The report analyses the electricity generation and water use trade-off, and based on a case study in California, finds that under this state's renewable energy portfolio standard (RPS) GHG emissions and water withdrawals decrease, while water consumption increases, and proposes a RPS+Technology scenario, including more use of photovoltaics, to adjust for this.
29 May 2012: A new report by the Stockholm Environment Institute (SEI) discusses water use of conventional and renewable sources for electricity production, and finds that, based on a case study in California, low-carbon energy sources might require considerable amounts of water, and offers recommendations for improvements.
The report discusses trade-offs between electricity generation and water use and ways in which climate change and hydrologic changes impacts electricity generation, especially in areas where climate change may decrease the availability of water. The report also examines conventional technologies’ water use in electricity production as well as the water requirements associated with renewable energy technologies.
The main conclusions of the report are drawn from a case study of water use for electricity generation in California. The study focuses on the state’s renewable energy portfolio standard (RPS), which intends to increase the share of renewable energy in the state’s electricity mix to 33 per cent by 2020, and the water and emissions implications thereof. The study finds that under a business as usual scenario, greenhouse gas (GHG) emissions, water withdrawals and water consumption (i.e., water that is not available for return or reuse to the source) increase, while under the RSP, GHG emissions and water withdrawals decrease, while water consumption increases.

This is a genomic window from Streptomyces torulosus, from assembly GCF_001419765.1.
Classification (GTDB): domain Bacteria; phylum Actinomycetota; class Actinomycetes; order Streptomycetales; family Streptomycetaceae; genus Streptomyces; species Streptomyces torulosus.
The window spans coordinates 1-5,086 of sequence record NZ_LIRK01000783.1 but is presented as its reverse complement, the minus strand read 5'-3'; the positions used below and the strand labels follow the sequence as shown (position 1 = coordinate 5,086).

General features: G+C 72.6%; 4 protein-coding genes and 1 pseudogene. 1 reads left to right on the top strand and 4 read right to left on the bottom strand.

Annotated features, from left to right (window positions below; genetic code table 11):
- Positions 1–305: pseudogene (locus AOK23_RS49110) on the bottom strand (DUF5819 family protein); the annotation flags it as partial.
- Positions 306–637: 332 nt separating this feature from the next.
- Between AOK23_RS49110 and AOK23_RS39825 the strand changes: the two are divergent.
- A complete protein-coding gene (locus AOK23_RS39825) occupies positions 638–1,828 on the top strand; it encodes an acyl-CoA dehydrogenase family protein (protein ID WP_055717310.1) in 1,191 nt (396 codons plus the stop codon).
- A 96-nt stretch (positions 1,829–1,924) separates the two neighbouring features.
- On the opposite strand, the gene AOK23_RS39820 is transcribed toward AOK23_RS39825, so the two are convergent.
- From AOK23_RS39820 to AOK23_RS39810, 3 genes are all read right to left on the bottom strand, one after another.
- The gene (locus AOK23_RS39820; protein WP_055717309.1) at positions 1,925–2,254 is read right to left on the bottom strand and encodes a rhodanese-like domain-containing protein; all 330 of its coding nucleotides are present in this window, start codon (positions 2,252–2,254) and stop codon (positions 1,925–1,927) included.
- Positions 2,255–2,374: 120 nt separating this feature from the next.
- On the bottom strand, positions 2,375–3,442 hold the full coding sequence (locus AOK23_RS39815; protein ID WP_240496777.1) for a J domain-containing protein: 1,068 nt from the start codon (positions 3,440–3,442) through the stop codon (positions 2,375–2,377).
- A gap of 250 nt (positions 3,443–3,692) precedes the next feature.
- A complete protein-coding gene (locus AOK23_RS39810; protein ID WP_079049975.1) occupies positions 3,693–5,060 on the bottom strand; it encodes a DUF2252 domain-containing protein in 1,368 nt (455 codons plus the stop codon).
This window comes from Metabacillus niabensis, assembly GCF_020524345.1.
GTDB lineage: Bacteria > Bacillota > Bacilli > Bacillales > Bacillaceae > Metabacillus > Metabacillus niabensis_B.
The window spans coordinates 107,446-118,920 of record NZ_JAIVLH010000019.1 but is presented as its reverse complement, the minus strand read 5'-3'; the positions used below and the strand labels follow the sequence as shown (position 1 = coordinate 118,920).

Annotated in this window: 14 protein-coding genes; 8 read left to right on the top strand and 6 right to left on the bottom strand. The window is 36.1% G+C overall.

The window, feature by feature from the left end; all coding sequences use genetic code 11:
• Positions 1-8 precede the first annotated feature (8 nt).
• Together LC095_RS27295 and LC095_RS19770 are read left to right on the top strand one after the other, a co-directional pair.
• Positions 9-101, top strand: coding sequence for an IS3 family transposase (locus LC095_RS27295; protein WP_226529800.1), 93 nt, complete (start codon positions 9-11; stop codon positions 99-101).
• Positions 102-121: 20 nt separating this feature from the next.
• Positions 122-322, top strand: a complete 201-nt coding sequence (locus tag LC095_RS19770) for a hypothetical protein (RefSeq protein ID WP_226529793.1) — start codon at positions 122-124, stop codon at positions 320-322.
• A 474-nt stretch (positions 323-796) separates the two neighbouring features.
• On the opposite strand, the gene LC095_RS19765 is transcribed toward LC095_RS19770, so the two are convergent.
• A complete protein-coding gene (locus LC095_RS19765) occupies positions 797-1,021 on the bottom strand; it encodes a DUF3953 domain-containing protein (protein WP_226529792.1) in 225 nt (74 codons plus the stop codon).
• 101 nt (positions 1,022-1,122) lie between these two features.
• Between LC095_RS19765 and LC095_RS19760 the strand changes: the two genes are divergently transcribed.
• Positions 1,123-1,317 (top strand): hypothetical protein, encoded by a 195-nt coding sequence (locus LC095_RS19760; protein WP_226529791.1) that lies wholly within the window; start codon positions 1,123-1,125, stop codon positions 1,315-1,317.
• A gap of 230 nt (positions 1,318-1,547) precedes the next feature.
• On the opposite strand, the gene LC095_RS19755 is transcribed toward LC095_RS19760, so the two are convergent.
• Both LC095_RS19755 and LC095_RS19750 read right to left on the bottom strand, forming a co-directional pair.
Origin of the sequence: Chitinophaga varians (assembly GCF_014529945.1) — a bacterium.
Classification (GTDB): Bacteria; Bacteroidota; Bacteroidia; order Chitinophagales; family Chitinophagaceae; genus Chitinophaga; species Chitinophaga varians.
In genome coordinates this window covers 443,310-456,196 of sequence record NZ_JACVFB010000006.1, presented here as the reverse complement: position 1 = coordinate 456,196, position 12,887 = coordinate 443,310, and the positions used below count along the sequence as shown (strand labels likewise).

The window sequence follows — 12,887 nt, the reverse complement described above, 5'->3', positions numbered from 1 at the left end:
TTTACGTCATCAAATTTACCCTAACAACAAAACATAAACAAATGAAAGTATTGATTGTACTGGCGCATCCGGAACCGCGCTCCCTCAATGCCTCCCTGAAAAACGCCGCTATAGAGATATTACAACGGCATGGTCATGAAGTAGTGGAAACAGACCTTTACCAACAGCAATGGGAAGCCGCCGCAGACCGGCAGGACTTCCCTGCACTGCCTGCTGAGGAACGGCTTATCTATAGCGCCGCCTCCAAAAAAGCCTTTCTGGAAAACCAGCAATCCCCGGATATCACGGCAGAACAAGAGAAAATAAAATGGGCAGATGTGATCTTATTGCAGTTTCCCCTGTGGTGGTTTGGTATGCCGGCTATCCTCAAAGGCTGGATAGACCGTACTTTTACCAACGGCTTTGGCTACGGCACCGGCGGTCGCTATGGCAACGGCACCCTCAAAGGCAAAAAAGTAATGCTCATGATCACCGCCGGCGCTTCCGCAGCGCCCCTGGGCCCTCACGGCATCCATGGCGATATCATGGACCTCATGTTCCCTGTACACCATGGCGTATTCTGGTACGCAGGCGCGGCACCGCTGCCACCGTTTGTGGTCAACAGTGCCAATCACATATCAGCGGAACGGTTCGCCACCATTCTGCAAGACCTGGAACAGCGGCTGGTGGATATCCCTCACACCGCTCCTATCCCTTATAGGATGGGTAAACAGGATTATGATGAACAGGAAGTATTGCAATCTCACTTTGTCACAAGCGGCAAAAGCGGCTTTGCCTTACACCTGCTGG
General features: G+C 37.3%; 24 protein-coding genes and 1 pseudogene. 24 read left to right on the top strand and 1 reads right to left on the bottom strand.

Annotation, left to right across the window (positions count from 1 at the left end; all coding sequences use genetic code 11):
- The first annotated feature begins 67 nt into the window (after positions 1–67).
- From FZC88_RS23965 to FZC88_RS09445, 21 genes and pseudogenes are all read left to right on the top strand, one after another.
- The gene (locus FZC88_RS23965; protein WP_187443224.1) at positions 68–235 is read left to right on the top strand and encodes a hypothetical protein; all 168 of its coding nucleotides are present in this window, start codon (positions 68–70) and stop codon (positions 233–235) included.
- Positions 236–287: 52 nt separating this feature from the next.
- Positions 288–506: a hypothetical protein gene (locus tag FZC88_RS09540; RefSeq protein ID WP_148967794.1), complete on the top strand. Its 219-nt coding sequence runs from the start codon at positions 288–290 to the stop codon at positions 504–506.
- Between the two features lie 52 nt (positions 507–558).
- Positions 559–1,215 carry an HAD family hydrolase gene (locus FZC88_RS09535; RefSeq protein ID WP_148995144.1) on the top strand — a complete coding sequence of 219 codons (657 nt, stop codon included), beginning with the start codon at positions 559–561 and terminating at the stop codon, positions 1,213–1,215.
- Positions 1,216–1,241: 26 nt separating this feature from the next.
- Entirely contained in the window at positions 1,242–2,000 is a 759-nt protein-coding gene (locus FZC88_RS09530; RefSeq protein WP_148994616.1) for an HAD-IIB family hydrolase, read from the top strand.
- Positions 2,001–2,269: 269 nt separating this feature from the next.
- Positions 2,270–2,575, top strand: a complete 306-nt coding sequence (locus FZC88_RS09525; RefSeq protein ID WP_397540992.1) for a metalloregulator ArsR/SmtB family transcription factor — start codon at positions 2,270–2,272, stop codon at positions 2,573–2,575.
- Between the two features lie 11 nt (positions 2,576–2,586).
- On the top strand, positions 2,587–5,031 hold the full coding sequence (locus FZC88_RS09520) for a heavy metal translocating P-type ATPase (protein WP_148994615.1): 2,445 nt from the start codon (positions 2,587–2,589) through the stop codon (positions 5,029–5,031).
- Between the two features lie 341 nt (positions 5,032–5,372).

The report then investigates a RPS+Technology scenario, including using more photovoltaics and less solar thermal power, and incrementally switching once-through to wet-recirculating and dry-cooling systems. The report finds that under this scenario both water withdrawals and consumption decrease, while increased GHG emissions, due to decreased energy efficiency, could be compensated for by using carbon capture and sequestration. The reports ends with policy and technological recommendations, including on: efficiency improvements and electricity demand reductions; water recycling and re-use; and renewable energy storage technologies. [Publication: Water for Electricity: Resource Scarcity, Climate Change and Business in a Finite World] [Publication: Policy Brief: Water in a Low-Carbon Economy: Resource Scarcity, Climate Change and Business in a Finite World]